Cut & paste was the way to do a homespun magazine on the kitchen table then. It was the early days of the home-learning-boom. Reading material for home teachers was scarce. Consequently, friends told friends about Parents’ Review. In couple of years I had hundreds of subscribers who were looking to give their family a Charlotte Mason Education.

Nature Notebooks at Longwood Gardens - Karen in a Laura Ashley jumpsuit.


     We recouped the Fed-Ex charges after several years of work. Eventually, we mailed the volumes back to the British library surface rate, wrapped snug and secure for travel. I remember standing in our dinning room, in Maryland, finding myself giving every volume, one by one, a tender pat-of-the-hand in farewell, as I fitted it into its box. I had grown rather attached to them.  

      As editor of Parents’s Review (1991-1996) I answered hundreds of paper letters from America and some from overseas. (Some I still save in an ornate hatbox.) During those years my husband, Dean, changed jobs three times. Our family made seven household moves. But never was there any feeling of hurry to contend with. The quarterly schedule was a nice pace. 

Nigel - Junior Salesman (Moving from Maryland to Maine).

     When we lived in Oregon, Sue, a fellow home educating mother, told me that her husband knew computer layout and could “make” the magazine for us. Wonderful news. No more cut & paste (1994-96). These issues that were on disk were lost. We have wondered what to do with the paper masters of our six years of back issues. PDF is hard to read and with most of the issues at 40 pages, the file would be enormous. So we’ve kept them in their original state. And although the cost of printing since the 90's has increased more than tenfold, we’ve kept the cost of each issue the same for our new readers.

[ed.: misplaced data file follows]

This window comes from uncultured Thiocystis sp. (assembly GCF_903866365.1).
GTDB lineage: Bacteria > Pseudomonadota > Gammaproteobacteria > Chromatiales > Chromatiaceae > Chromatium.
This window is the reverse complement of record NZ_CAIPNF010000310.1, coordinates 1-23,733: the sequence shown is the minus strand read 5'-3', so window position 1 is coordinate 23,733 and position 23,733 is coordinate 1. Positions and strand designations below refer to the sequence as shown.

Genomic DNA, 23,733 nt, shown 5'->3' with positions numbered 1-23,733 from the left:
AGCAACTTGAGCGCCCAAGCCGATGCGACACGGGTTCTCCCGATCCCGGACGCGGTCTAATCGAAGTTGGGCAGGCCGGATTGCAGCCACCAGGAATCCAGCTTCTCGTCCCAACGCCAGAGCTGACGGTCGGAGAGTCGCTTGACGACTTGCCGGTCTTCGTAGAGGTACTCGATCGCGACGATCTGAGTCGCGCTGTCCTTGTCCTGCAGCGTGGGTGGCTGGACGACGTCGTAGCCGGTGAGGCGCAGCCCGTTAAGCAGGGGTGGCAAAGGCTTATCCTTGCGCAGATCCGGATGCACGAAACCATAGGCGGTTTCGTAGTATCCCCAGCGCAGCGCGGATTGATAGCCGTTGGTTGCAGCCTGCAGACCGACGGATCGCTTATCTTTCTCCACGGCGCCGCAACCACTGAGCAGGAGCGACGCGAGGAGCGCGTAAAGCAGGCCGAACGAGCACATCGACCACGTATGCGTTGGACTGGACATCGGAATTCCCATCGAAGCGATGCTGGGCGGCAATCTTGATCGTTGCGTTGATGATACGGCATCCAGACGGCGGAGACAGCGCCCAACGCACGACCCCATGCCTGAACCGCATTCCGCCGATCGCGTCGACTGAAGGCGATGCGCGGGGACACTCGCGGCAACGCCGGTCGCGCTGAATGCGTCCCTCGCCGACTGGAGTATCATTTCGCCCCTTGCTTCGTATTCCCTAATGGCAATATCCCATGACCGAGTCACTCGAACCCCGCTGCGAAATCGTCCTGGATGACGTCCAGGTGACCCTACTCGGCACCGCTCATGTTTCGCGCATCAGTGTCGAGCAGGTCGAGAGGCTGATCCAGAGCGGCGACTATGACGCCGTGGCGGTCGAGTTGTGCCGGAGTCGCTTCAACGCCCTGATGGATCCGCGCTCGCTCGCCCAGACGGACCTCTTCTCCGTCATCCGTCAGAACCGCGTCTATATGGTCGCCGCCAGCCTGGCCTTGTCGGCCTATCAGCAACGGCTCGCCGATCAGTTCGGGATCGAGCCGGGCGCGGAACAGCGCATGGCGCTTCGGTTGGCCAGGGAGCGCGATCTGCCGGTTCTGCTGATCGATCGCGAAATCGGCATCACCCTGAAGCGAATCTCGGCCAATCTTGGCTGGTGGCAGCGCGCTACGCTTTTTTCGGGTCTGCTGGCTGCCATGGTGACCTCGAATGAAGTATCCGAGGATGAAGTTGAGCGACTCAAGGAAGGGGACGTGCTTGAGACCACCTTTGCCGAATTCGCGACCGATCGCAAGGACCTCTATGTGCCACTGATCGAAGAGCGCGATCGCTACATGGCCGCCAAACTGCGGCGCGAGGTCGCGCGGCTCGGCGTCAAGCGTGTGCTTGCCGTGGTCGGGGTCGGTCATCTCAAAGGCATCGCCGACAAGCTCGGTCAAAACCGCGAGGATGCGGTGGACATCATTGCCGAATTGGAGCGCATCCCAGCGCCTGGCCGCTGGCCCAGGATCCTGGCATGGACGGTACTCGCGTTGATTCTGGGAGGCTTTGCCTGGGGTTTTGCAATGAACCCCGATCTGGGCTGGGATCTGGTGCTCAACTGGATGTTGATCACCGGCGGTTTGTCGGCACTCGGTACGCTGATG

Apart from the odd book review the pages of Parents’ Review are advertisement-free. Friends still tell friends. Curious moms find us. Therefore, those six years of Parents’ Review have never gone out-of-print. Here is a photograph of the oak bookcase built into our office/family room in Maine. We’ve since downsized our library but appreciated, then, having such an expansive accommodating arrangement. You can see Parents’ Review stacked horizontally at the left. Apparently, there are some people who still like to recline peacefully with paper in hand. I do. 

     If you are curious to know the titles of the articles in PR and prices, click below. Or go to "Products" on this blog. It is also on the new website that my son designed for me  

Thanks for allowing me to share my story in words and pictures.
Karen Andreola     

Wednesday, April 2, 2014

Home Sweet Home

Home Sweet Home

     Before leaving for Philadelphia I started an article. It is in the polishing stage - to be posted soon. Since my longstanding readers might like a report of our Philadelphia experience I am posting this chatty piece first.

     Many thanks to those who said a prayer.  The emails and caring cards sent across the miles, were appreciated. I was touched to tears. What sympathetic readers I have. It is delightful to be home.